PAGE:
In the middle of nowhere
Lord of the Flies by William Golding
Maybe there is a beast… maybe it’s only us.
This book was published in 1954, just one year after Fahrenheit 451. The books are both so different. As Golding clearly described: “The theme is an attempt to trace the defects of society back to the defects of human nature”. And it’s truly an interesting book. I’m always interested in human behavior. Why do people certain things? Why do they act like that? This clearly interests Golding as well, as he put these boys on an inhabited island. What happens when there are no grownups and not a clear set of rules? How do kids behave?
Golding describes the differences between the young (littluns) and the older (biguns) whereas the littluns are too young to understand everything and the biguns should be the leaders. The story begins with Ralph and Piggy on an island. Ralph, in my opinion, thinks he can say everything he wants hence calling Piggy ‘Piggy’. Piggy is very wise for his age but doesn’t get that recognition. Perhaps because of how he looks like, the name they all call him, or perhaps because they don’t understand him at all. The boys find a conch, a shell that can produce a loud sound. When they use the conch, more boys appear around them. Ralph and Piggy are no longer alone. Will this make it easier or more complicated?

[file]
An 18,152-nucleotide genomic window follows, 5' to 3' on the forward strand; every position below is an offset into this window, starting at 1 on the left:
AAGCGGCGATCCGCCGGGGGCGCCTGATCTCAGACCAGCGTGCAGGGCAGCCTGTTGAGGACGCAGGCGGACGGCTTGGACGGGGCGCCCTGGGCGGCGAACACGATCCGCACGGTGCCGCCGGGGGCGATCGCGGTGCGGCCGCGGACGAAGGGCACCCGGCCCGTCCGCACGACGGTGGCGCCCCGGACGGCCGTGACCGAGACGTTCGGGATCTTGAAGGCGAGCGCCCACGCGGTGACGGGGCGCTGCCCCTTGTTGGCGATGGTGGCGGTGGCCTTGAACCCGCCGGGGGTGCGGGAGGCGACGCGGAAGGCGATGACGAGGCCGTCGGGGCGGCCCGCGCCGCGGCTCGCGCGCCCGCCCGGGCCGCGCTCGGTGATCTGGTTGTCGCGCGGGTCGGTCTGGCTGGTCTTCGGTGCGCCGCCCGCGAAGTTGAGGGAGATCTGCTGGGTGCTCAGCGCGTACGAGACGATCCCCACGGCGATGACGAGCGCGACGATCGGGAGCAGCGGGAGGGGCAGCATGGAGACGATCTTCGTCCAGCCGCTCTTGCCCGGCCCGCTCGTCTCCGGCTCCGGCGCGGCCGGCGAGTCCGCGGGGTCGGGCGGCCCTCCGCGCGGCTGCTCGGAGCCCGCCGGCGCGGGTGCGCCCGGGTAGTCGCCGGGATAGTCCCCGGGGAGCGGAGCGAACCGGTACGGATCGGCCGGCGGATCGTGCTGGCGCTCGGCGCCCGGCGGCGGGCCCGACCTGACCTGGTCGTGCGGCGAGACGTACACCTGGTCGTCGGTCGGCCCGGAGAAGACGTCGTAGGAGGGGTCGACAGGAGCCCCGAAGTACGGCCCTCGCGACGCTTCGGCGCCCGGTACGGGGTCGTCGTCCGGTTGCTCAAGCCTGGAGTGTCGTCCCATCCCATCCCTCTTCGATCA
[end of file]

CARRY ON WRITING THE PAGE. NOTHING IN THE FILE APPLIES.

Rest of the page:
The actual Lord of the Flies has one of the best symbolic meanings in the book. Even with this monster (or not?) in the story, to me, the book is more psychological (human behavior, moral) than symbolic. Although some might disagree. The good thing is that we all read and interpret books differently.
I liked the story because I am quite interested in human behavior. Would things really happen this way? Well, that’s something we won’t know for sure. We all think we know how kids behave because we were once a kid ourselves. However, times change and not every kid is the same. Yes, some events are unavoidable but sometimes kids can surprise us. Let’s just hope it won’t ever happen.
I would recommend this story to everyone who wants to read a classic and is interested in human behavior and psychology.